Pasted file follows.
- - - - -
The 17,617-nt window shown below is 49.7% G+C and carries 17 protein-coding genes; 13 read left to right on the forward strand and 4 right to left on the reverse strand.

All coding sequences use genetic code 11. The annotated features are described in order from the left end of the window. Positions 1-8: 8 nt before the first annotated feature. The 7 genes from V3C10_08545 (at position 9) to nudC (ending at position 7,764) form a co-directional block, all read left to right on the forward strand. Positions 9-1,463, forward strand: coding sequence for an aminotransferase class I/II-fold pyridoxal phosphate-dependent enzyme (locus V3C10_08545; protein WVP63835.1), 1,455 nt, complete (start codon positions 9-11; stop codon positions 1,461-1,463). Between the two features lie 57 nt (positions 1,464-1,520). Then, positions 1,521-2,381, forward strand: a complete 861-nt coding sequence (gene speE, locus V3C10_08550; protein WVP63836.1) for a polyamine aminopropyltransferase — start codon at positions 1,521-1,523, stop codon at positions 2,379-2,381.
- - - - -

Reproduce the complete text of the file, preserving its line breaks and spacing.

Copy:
The 17,617-nt window shown below is 49.7% G+C and carries 17 protein-coding genes; 13 read left to right on the forward strand and 4 right to left on the reverse strand.

All coding sequences use genetic code 11. The annotated features are described in order from the left end of the window. Positions 1-8: 8 nt before the first annotated feature. The 7 genes from V3C10_08545 (at position 9) to nudC (ending at position 7,764) form a co-directional block, all read left to right on the forward strand. Positions 9-1,463, forward strand: coding sequence for an aminotransferase class I/II-fold pyridoxal phosphate-dependent enzyme (locus V3C10_08545; protein WVP63835.1), 1,455 nt, complete (start codon positions 9-11; stop codon positions 1,461-1,463). Between the two features lie 57 nt (positions 1,464-1,520). Then, positions 1,521-2,381, forward strand: a complete 861-nt coding sequence (gene speE, locus V3C10_08550; protein WVP63836.1) for a polyamine aminopropyltransferase — start codon at positions 1,521-1,523, stop codon at positions 2,379-2,381.